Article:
OTTAWA — The Liberal government is enlisting another military officer to take over from Maj.-Gen. Dany Fortin, who was abruptly sidelined last week from his role overseeing Canada's COVID-19 vaccination campaign because of a military investigation.
Brig.-Gen. Krista Brodie will now be responsible for managing the country’s vaccine distribution and rollout efforts, which are expected to ramp up in the coming weeks as millions of shots arrive in the country ahead of summer.
The Public Health Agency announced Brodie's appointment on Monday as the Liberal government was scrambling to reassure Canadians that the vaccination campaign would not be hurt by Fortin's sudden departure, while also remaining tight-lipped over why he had been removed.
A 30-year veteran of the military with extensive logistics experience, Brodie is no stranger to the vaccine campaign. She had been working with Fortin since the latter was appointed in November to receive and distribute millions of vaccine doses from overseas to different provinces and territories.
The Department of National Defence issued a terse three-line statement on Friday evening that Fortin was leaving his role as head of the government's vaccine distribution efforts because of an unspecified "military investigation."
Some experts have expressed worry over the lack of information about the nature of the investigation given the importance of Fortin's role and recent concerns about a lack of transparency and accountability from the military.
They had also questioned why it was taking the government so long to identify a replacement to lead the vaccination rollout.
The Canadian Press has confirmed via a source who was granted anonymity because they were not authorized to discuss the matter publicly that the investigation relates to an allegation of sexual misconduct.
CTV News reported on Sunday that Fortin is being investigated for having allegedly exposed himself to a woman while he was an officer cadet at the Royal Military College in Saint-Jean, Que., in 1989.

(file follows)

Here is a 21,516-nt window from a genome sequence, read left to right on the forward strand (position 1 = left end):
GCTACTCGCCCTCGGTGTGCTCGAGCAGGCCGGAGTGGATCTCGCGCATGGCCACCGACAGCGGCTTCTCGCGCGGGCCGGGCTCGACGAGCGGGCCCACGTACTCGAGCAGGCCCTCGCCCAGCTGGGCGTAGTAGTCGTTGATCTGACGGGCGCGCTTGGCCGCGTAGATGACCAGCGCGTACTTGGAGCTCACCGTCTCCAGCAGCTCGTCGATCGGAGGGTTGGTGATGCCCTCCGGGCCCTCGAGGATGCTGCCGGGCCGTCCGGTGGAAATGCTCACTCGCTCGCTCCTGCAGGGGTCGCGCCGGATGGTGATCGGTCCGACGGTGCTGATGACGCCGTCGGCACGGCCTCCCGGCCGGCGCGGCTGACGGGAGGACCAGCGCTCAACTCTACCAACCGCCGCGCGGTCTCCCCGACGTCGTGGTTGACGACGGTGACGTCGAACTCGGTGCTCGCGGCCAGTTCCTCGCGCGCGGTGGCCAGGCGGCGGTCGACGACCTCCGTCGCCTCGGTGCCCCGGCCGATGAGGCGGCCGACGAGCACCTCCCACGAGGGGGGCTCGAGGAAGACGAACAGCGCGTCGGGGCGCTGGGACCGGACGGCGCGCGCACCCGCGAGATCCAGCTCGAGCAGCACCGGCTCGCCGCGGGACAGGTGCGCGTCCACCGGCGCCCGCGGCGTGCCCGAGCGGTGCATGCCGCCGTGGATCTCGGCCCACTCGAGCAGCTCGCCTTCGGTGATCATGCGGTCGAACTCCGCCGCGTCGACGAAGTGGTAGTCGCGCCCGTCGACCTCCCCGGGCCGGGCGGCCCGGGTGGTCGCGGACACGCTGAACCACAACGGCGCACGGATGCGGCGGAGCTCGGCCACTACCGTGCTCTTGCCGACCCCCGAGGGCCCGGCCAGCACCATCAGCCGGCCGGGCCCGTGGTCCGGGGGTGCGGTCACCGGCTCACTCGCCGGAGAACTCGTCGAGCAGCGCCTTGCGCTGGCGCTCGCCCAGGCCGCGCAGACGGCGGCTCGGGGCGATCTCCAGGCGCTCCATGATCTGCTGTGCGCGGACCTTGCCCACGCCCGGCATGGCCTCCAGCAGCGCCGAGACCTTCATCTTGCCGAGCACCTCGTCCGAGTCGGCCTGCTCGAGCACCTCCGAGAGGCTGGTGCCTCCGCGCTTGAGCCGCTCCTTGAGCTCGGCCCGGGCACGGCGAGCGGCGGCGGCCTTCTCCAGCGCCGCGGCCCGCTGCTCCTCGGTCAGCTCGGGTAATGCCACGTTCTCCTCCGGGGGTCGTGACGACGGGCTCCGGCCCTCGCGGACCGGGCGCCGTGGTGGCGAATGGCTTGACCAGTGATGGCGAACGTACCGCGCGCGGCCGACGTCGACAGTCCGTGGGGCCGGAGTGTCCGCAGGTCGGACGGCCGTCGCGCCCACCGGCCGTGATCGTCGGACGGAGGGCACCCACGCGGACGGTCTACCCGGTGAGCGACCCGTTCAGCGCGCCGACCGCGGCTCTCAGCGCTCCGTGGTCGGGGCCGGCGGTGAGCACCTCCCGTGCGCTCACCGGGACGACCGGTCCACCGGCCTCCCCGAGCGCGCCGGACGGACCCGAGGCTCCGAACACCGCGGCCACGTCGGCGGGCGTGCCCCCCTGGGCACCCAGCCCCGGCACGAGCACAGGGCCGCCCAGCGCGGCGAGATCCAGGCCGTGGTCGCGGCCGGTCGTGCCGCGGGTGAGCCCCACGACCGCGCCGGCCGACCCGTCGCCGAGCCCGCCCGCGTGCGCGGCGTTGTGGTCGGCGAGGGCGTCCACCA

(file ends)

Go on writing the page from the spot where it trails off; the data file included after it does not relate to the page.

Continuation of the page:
Fortin declined to comment in an email to The Canadian Press on Monday, but his military lawyer denied the general had done anything wrong.
"It is a news reporter who informed Maj.-Gen. Fortin of the allegation against him," Cmdr. Mark Letourneau said in a statement. "This took him completely by surprise. He vigorously and categorically denies this allegation.”
Hours before Brodie's appointment, Conservative Leader Erin O'Toole called on the government to provide Canadians with more information, and suggested its failure to do so represented a threat to public confidence in the military and the vaccine campaign.
"Justin Trudeau must be transparent with Canadians, who deserve confidence in our system, and that starts with providing information," O'Toole said in a statement.
"The government released a statement late Friday announcing that Maj.-Gen. Fortin would no longer be in charge of the vaccine rollout while an investigation was ongoing, but have yet to confirm the nature of the investigation."
O'Toole also demanded the government announce who will be taking over from Fortin, whose appointment to manage the vaccination campaign came after he'd overseen the NATO training mission in Iraq.
Prime Minister Justin Trudeau made a brief public appearance on Monday to announce federal funding for the hiring of auditors for home-energy retrofits, but he did not stick around to take any questions.
It instead fell to Natural Resources Minister Seamus O’Regan and Employment Minister Carla Qualtrough to answer questions about Fortin's removal and what it would mean for the vaccination campaign.
The ministers played down any significant impact on the campaign, suggesting it is well underway and that other Canadian Armed Forces members are continuing to play an important role in the effort.
But both remained otherwise mum on the nature of the investigation, and when the government first learned about it.
"The mission is ongoing," Qualtrough said at one point. “We keep delivering, we are keeping the operation going ... so ultimately, at the end of the day, Canadians get the vaccines that we have to deliver to them."
This report by The Canadian Press was first published May 17, 2021.
Lee Berthiaume, The Canadian Press